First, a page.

G&F denies request to cancel grizzly hunt

By Joy Ufford

Pinedale Roundup

Via Wyoming News Exchange

PINEDALE — The death of an adult grizzly sow shot in self-defense on May 31 near the Boulder Basin will have no impact on this year’s first hunting season in years. 

Nor will four grizzly deaths from last fall that were found and reported this spring, according to Wyoming Game and Fish Director Scott Talbott. One female and two cubs were found in Montana and one unknown adult in Yellowstone after the winter and reported recently by the Interagency Grizzly Bear Study Team as 2018 mortalities, because Wyoming, Idaho and Montana had already met in January to set quotas for the recently delisted Greater Yellowstone Ecosystem population. 

On Wednesday, Talbott responded to and denied six conservation groups’ July 16 request to immediately cancel the hunts opening in September due to the newly reported carcasses. 

He said Game and Fish is aware the four additional grizzlies died in 2017 – but “is confident that the grizzly bear quotas approved by the (Wyoming Game and Fish) Commission in May of 2018 are consistent with the discretionary mortality limits allotted to Wyoming by the states of Idaho, Montana and Wyoming in January 2018…” 

Wyoming’s discretionary mortality allocations incorporated into the 2018 hunt quotas “include an estimate for unknown, unreported mortalities to address the exact situation you describe – latent mortality,” Talbott said in the letter addressed to The Humane Society of the United States. “Furthermore, any additional 2017 mortality discovered after last January’s meeting will be accounted for in next year’s allocations. (Game and Fish) is confident that the long-term viability of the species is not jeopardized by the conservative quotas contained in Chapter 68.”

After receiving Talbott’s decision letter, Andrea Santarsiere, senior attorney for Center for Biological Diversity, told the Pinedale Roundup on Wednesday the groups are “disappointed.”

CBD is one of six that first addressed the Interagency Grizzly Bear Study Team on June 27 with questions about how it reported the 2017 deaths in 2018. The others are The Humane Society, Sierra Club, Natural Resources Defense Council, WildEarth Guardians and Wyoming Wildlife Advocates. They then sent the July 16 letter requesting no 2018 hunt to the Commission.

“I can say that (Game and Fish’s) statement that the hunt quotas include an estimate for unknown, unreported mortalities (or ‘latent mortality’) is incorrect,” Santarsiere said in an email. “The IGBST report added these mortalities to the total mortality but did not change the number of unknown, unreported mortality.”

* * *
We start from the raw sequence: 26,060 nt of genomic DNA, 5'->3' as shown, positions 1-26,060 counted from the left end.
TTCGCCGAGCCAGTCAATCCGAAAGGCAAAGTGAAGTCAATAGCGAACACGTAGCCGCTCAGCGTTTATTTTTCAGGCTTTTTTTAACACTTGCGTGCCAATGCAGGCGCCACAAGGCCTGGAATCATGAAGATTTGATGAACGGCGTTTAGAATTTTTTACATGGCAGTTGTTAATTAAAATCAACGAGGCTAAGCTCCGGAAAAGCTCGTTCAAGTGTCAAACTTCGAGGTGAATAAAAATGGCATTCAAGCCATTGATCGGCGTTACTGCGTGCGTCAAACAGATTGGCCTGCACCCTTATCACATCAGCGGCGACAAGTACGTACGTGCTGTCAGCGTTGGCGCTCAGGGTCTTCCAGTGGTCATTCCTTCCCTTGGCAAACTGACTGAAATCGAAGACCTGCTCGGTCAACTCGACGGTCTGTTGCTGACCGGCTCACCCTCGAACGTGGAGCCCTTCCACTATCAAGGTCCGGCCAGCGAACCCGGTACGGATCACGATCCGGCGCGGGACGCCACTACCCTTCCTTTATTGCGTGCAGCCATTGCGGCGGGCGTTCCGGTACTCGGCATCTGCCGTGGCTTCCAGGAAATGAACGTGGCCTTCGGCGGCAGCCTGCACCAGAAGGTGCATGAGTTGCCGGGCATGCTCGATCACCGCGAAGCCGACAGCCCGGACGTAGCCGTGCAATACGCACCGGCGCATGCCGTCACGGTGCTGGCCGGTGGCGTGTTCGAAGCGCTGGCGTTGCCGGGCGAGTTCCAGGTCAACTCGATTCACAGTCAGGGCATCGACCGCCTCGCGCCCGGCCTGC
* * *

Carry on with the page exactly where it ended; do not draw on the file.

She continued, “This is a clear attempt by Wyoming to go forward with their aggressive hunt no matter what. It is disappointing and demonstrates Wyoming’s willingness to cater to the wishes of trophy hunters while ignoring the situation on the ground.” 

The coalition had referred to the IGBST report and asked for this year’s grizzly hunts to be cancelled. 

“In light of this new information, and as specified by the Final Conservation Strategy, the Wyoming Game and Fish Department and Commission must adjust fall 2018 hunt quotas downward in order to comply with the framework governing management of this population following removal of federal protection for grizzly bears in the Greater Yellowstone Ecosystem. Sufficient time remains to make this critical adjustment before the hunting season opens,” it said. 

The Wyoming Attorney General’s Office advised on Talbott’s official response. 

The states use a process outlined in the Tri-State Memorandum of Agreement, with known and estimated unknown mortalities from the previous year, to determine each state’s “potential hunting opportunities,” said Game and Fish spokesman Renny McKay. 

“States have all the latitude under that cap” after maximum quotas are decided, McKay added.

Game and Fish could, if it wanted, adapt its hunting regulation with approval from the Wyoming Game and Fish Commission, but it doesn’t meet again before September, he said. 

The MOA formula determines each state’s maximum number of male and female grizzlies that can be hunted and then each state decides if it will hold a grizzly hunt or not. 

“That would be part of the discussion at the 2019 meeting,” McKay said of the grizzly sow shot in self-defense in Sublette County. “It’s not a factor for this year.” 

Wyoming’s 2018 harvest inside the delisted grizzlies’ “suitable habitat” is set at one female and/or 10 male grizzlies – as soon as one female is taken, the hunt closes. That season can run from Sept. 15 through Nov. 15. Outside “suitable habitat” in hunt areas 7 and 8, the limited-quota hunt for up to 12 male or female grizzlies opens Sept. 1 and closes Nov. 5 or when the quota is met.